In vitro antimicrobial comparison of chlorhexidine, persica mouthwash and miswak extract

Moeintaghavi, A. and Arab, H. and Khajekaramodini, M. and Hosseini, R. and Danesteh, H. and Niknami, H. (2012) In vitro antimicrobial comparison of chlorhexidine, persica mouthwash and miswak extract. Journal of Contemporary Dental Practice, 13 (2). pp. 147-152.

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Aim: Herbal mouthwashes, such as persica (Salvadora persica, mint and yarrow extracts) and miswak extract have been shown to decrease gingival inflammation and plaque accumulation. The aim of this study was to compare the antimicrobial activities of persica and miswak extract with the conventional mouthwash chlorhexidine against Streptococcus salivarius, Streptococcus sanguis, Lactobacillus vulgaris and Candida albicans. Materials and methods: In this in vitro study, blood-agar culture (Merk, Germany) was used to grow the streptococcus strains, saburd-dextrose culture (Merk, Germany) was used to grow C. albicans and MRS-agar was used to grow L. vulgaris. Various concentrations of these substances (0.1, 0.05 and 0.025 of miswak extract, 0.1, 0.05, 0.025 and 0.0125 of persica, 0.2, 0.1, 0.05 and 0.025 of chlorhexidine) were added to paper disks, separately, inserted into culture plates and transferred into the incubator. The inhibition zone around each disk was measured after 24 hours and the data was analyzed by the Kruskal-Wallis test. Results: Chlorhexidine possessed antibacterial activity at all concentrations tested. It was more effective than persica and miswak at all concentrations on S. salivarius (p = 0.022 for 0.1, 0.009 for 0.05 and 0.025). It had greater effect than the other two tested material on S. sanguis only at concentration 0.01. Chlorhexidine was the most effective against S.salivarius; persica was the most effective against Lactobacillus (p = 0.005) and the least effective against S. salivarius; and miswak extract was the most effective against S. salivarius and S. sanguis at concentrations 0.1 and 0.05 (p = 0.005) and ineffective against L. vulgaris. None of these mouthwashes were effective against C. albicans. Conclusion: This study revealed that chlorhexidine remains the gold standard as an antimicrobial agent, although herbalbased mouthwashes do have marginal antimicrobial activities. It is necessary to conduct more clinical and microbiological studies focusing on periodontal pathogens and anaerobic microorganisms. Clinical significance: Mechanical plaque control is the main way for periodontal disease prevention and mouthrinses are used to improve its efficacy. Based on the results of this study, chlorhexidine has the most antibacterial effect and although persica mouthwash and miswak are routinely used in some Asian countries their antibacterial efficacies are suspected.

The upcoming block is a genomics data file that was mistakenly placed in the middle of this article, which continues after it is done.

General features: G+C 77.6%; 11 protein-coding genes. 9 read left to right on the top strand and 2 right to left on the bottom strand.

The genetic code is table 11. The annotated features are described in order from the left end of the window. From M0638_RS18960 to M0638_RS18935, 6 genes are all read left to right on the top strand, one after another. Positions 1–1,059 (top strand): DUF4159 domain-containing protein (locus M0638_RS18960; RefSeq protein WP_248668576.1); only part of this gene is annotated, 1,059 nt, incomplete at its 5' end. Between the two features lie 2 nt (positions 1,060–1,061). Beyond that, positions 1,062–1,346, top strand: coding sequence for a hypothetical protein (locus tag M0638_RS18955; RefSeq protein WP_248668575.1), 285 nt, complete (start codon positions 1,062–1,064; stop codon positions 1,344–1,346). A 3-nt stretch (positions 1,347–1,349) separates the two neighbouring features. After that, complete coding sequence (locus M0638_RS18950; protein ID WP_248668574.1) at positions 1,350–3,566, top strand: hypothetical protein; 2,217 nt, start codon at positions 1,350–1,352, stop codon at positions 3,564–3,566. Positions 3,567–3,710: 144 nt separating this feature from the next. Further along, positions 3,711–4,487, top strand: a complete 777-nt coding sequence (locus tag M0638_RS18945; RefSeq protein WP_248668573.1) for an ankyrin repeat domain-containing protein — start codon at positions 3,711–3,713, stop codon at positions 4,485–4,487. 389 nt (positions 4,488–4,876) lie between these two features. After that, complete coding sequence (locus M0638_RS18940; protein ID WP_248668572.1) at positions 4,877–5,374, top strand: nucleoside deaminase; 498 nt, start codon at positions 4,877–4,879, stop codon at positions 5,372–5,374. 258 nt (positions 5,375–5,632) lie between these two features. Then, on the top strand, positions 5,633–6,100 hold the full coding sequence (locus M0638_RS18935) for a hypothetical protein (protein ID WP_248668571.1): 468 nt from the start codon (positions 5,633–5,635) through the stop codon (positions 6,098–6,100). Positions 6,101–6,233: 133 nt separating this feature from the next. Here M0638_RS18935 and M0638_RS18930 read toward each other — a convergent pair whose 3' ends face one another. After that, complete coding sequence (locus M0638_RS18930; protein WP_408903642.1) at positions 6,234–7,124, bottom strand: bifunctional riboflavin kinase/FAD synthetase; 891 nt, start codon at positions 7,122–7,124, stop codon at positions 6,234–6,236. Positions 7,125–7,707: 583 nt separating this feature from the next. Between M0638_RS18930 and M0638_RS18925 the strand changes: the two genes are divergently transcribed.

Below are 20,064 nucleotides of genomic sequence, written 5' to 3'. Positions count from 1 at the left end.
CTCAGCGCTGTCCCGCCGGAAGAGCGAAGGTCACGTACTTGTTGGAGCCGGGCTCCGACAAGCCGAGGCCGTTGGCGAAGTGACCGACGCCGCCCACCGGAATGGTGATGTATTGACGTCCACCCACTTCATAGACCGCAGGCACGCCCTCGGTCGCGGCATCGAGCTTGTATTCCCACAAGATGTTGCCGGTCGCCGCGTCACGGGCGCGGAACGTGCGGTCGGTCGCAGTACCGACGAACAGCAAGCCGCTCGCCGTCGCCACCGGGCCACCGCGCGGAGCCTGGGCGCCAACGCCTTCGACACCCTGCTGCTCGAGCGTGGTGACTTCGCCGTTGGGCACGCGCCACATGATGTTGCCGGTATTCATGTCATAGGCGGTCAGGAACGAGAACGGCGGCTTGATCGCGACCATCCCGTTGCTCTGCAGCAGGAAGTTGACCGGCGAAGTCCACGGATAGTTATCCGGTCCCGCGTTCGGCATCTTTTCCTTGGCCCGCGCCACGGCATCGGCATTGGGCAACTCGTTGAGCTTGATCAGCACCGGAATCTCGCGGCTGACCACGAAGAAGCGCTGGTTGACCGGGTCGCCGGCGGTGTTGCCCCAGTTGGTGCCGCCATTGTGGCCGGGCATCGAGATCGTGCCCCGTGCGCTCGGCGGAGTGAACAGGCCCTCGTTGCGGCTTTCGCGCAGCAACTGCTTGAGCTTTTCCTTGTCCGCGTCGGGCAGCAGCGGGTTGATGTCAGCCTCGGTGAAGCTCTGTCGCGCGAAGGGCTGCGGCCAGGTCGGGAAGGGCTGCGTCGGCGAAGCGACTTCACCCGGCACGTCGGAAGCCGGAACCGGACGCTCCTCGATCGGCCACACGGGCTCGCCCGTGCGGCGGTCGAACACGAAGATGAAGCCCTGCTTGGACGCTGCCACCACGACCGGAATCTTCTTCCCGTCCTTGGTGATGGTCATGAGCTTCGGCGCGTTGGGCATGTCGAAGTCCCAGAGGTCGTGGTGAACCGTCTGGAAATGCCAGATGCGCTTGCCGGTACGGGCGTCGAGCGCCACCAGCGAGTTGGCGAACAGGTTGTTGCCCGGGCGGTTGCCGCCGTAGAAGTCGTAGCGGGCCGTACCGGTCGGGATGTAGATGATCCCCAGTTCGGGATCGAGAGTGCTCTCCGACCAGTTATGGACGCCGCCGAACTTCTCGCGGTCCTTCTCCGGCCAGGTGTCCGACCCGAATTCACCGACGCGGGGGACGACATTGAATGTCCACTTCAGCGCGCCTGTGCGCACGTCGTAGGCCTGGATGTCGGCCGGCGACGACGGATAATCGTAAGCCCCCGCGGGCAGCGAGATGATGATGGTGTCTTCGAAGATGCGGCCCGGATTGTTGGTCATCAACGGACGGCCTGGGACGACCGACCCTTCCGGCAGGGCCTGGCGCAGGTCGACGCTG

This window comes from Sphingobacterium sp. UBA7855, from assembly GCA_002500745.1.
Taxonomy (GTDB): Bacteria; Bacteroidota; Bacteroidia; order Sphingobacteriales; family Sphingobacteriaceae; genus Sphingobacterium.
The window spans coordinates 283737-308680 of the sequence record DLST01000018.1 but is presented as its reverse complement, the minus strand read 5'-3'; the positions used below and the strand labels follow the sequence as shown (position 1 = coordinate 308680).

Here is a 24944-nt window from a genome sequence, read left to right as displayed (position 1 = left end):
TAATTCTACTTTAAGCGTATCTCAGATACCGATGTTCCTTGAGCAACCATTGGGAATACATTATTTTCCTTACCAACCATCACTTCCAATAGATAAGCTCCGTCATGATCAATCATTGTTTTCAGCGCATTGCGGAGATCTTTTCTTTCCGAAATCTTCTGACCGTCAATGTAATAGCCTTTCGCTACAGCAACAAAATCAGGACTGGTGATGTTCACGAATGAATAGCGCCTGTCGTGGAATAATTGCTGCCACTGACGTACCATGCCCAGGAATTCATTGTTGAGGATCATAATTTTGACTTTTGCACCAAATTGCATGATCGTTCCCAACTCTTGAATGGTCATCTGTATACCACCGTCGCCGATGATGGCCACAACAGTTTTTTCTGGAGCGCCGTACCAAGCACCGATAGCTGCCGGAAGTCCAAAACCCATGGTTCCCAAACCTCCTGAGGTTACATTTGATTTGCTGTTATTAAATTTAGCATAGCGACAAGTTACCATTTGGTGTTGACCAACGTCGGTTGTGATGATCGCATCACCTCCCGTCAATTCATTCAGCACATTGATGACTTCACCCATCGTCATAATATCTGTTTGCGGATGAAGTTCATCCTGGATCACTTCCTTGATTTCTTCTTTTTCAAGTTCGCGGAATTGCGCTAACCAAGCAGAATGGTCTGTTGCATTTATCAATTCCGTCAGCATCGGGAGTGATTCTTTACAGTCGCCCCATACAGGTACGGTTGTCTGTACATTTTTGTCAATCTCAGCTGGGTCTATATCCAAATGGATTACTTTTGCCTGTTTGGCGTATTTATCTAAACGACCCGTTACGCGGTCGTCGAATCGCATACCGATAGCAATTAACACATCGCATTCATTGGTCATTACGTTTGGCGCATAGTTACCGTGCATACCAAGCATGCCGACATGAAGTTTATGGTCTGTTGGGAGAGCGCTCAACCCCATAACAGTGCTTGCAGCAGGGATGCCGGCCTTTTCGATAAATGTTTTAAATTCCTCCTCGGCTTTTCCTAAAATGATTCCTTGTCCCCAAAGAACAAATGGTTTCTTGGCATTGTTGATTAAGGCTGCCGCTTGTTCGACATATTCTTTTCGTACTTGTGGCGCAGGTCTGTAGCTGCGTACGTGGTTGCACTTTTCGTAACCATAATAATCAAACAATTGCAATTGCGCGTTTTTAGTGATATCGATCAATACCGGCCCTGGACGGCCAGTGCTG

Item Type: Article
Additional Information: Cited By :11 Export Date: 16 February 2020 Correspondence Address: Moeintaghavi, A.; Department of Periodontics, Dental Material Reseach Center, Faculty of Dentistry, Mashhad University of Medical SciencesIran; email:
Uncontrolled Keywords: Antimicrobial activity Chlorhexidine Miswak extract Persica mouthwash
Subjects: QV pharmacology
Divisions: Mashhad University of Medical Sciences
Depositing User: mr lib5 lib5
Date Deposited: 09 May 2020 07:20
Last Modified: 09 May 2020 07:20

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